In spite of the high level of training and monitoring already attained, several aspects of the current curriculum clearly need improvement. First, the criteria for appraisal and assessment of both the resident and the surgical trainers need to be explicitly defined and clarified. Softer criteria such as behavior and professionalism should be incorporated in the assessment. Second, methods of focused assessment have to be standardized and formalized. Finally, there should be more room for reflection, specific feedback, and regular monitoring of the residents’ individual performance. Such improvements could also facilitate peer-conducted quality control and allow for better connection of young specialists-in-training with today’s demands regarding healthcare of patients and society. These considerations have recently prompted our Minister of Health to demand a modernized, competency-based training plan for all 27 recognized medical specialities of the Central College of Medical Specialities. The surgical community in the Netherlands has mandated a group of 22 surgeons and residents, representing approximately half of the training hospitals in the country and including two experts in teaching and education, to write such a plan. This task was completed by May 2007 and the entire surgical training program has been redefined on the basis of the CanMEDS competences. The entire program is described in surgical themes, of which 47 have been defined. Examples are the acute abdomen, injury of the extremities, perioperative/intensive care, surgical infections, breast tumor, and cerebrovascular pathology. The content of each theme is described on one page along the lines of the seven competences as defined in the CanMEDS (Table 1). Under the competence “medical expert,” each theme is delineated in four sections: (1) pathophysiology and etiology, (2) diagnostics, (3) treatment plan, and (4) the according (operative) skills that should be mastered within the theme. The desired level of expertise/knowledge is indicated on a scale from A to E (A = knows, E = supervises) for the various stages of training (basic = first 2 years, advanced = years 3–5, differentiated surgeon = year 6, and postresidency subspecialization = year 8). This greatly enhances the flexibility of the program so that future adjustments, e.g., earlier differentiation, or subspecialization within the 6 years, may be implemented easily. With regard to surgical skills, a list of key procedures is included in the plan. These are the procedures that should be mastered at a certain level (and with a certain level of experience, i.e., number performed) depending on the year of training.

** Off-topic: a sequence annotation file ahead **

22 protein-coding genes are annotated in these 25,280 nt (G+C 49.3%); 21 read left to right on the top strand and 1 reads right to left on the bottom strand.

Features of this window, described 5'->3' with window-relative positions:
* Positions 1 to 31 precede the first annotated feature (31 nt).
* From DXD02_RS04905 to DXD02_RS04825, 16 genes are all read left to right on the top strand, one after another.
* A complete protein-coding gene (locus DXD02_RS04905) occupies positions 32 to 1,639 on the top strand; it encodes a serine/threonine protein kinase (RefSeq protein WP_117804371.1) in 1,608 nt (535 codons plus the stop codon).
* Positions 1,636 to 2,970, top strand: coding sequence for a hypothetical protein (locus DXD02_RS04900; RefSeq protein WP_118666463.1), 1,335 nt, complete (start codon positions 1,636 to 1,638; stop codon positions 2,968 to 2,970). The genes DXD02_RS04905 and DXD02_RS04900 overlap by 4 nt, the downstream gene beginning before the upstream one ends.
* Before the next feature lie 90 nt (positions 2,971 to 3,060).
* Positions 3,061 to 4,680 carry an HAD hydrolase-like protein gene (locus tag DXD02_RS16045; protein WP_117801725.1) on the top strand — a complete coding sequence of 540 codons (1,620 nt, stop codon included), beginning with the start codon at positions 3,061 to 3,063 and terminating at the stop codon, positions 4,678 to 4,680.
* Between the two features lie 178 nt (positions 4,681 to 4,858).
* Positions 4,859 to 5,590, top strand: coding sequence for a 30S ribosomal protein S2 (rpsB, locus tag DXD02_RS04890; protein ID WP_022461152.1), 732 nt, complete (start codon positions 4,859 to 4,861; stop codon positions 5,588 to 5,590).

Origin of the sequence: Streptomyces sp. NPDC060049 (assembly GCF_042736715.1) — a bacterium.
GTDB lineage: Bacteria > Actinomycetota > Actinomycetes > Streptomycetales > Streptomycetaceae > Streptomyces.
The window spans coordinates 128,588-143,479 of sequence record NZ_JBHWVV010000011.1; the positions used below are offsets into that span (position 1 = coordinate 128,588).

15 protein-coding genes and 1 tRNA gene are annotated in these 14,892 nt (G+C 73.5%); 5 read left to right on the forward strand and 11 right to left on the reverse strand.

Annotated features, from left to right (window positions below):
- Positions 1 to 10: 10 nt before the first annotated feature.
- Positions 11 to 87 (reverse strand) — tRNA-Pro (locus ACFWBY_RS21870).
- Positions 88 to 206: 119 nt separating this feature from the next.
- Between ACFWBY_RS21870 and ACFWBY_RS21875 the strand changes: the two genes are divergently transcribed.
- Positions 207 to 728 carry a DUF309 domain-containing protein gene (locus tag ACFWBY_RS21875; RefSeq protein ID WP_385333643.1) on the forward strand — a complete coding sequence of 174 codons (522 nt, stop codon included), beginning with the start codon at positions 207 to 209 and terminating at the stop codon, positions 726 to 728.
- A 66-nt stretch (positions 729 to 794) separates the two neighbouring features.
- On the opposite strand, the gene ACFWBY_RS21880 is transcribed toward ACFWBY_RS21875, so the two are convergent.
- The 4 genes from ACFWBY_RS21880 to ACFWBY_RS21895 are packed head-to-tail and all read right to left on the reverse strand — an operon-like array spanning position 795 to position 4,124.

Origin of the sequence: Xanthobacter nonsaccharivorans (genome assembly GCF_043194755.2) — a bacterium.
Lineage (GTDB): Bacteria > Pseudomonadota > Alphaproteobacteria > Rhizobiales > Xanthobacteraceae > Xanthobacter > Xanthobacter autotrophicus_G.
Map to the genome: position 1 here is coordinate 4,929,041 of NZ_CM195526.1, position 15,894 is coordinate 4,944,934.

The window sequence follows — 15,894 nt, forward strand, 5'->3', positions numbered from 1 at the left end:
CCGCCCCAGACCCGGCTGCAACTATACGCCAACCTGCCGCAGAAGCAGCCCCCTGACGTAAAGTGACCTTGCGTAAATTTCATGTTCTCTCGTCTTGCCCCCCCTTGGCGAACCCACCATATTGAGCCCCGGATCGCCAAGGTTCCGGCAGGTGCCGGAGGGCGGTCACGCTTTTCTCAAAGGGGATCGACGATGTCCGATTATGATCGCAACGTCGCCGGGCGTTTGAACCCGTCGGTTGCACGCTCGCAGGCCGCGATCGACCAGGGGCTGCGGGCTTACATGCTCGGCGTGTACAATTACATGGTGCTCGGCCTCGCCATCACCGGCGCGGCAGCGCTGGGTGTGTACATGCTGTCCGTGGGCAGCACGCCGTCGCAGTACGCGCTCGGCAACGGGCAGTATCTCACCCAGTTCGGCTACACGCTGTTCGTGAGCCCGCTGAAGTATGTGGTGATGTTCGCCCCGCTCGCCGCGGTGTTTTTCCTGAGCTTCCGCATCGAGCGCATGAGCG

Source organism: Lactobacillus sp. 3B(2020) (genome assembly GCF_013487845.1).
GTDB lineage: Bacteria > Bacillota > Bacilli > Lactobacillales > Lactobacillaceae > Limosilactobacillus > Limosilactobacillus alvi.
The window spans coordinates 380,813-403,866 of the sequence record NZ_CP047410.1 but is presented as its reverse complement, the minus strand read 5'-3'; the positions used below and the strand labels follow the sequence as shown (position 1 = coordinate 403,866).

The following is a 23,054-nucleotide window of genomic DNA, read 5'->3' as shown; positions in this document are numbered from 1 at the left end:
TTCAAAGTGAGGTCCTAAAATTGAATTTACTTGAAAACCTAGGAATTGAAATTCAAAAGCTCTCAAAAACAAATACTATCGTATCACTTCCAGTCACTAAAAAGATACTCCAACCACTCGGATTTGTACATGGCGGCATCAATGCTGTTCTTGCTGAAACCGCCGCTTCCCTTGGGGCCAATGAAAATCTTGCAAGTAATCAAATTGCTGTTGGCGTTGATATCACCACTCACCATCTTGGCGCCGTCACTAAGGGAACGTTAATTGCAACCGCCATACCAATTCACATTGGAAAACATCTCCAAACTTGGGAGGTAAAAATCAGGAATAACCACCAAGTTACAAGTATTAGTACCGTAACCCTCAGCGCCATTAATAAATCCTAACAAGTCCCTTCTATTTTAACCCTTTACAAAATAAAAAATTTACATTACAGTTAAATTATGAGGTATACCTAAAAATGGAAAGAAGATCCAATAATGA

Table 1

Description page surgical theme: breast tumor







Medical expert/clinical decision-maker

Pathophysiology and etiology

    Knowledge of basic tumor biology and of the various forms of breast cancer






    Value of mammography, ultrasonography, MRI, cytology, histologic biopsy, including clinical application





Treatment plan

    Indication for all types of surgical treatment





     (Neo)adjuvant treatment tailored to the individual






    View list key procedures


    Recognizing possible complications and their treatment






Patient intake and instructions about treatment (plan)

Delivery of bad news




Functioning adequately within the context of a breast team, including breast care nurses, nurse practitioners, etc.


Logistics breast teams/units

Comprehensive cancer centers

Health Advocate

Organization of breast cancer patients

Recovery and balance programs

Chronic fatigue


Hereditary issues


Dealing with fear of death

Assessment is outlined on the second page of each surgical theme (Table 2). First, several typical clinical presentations are indicated that may be used for assessment in the context of the theme with special attention for the competences that lend themselves to assessment. Next, the instruments are described by which the resident’s knowledge, skills, and behavior, relevant to the theme, may respectively be assessed. This division reflects the fact that the seven competences are essentially the integration of knowledge, skills, and behavior. The instruments for assessment include structured testing of operative skills, formal behavioral assessment tools, and knowledge tests (exams/courses).
Table 2

Assessment page surgical theme: breast tumor

Typical clinical situations

    • Patient with lump in breast (including full instruction and explanation of diagnostic and therapeutic process and considerations)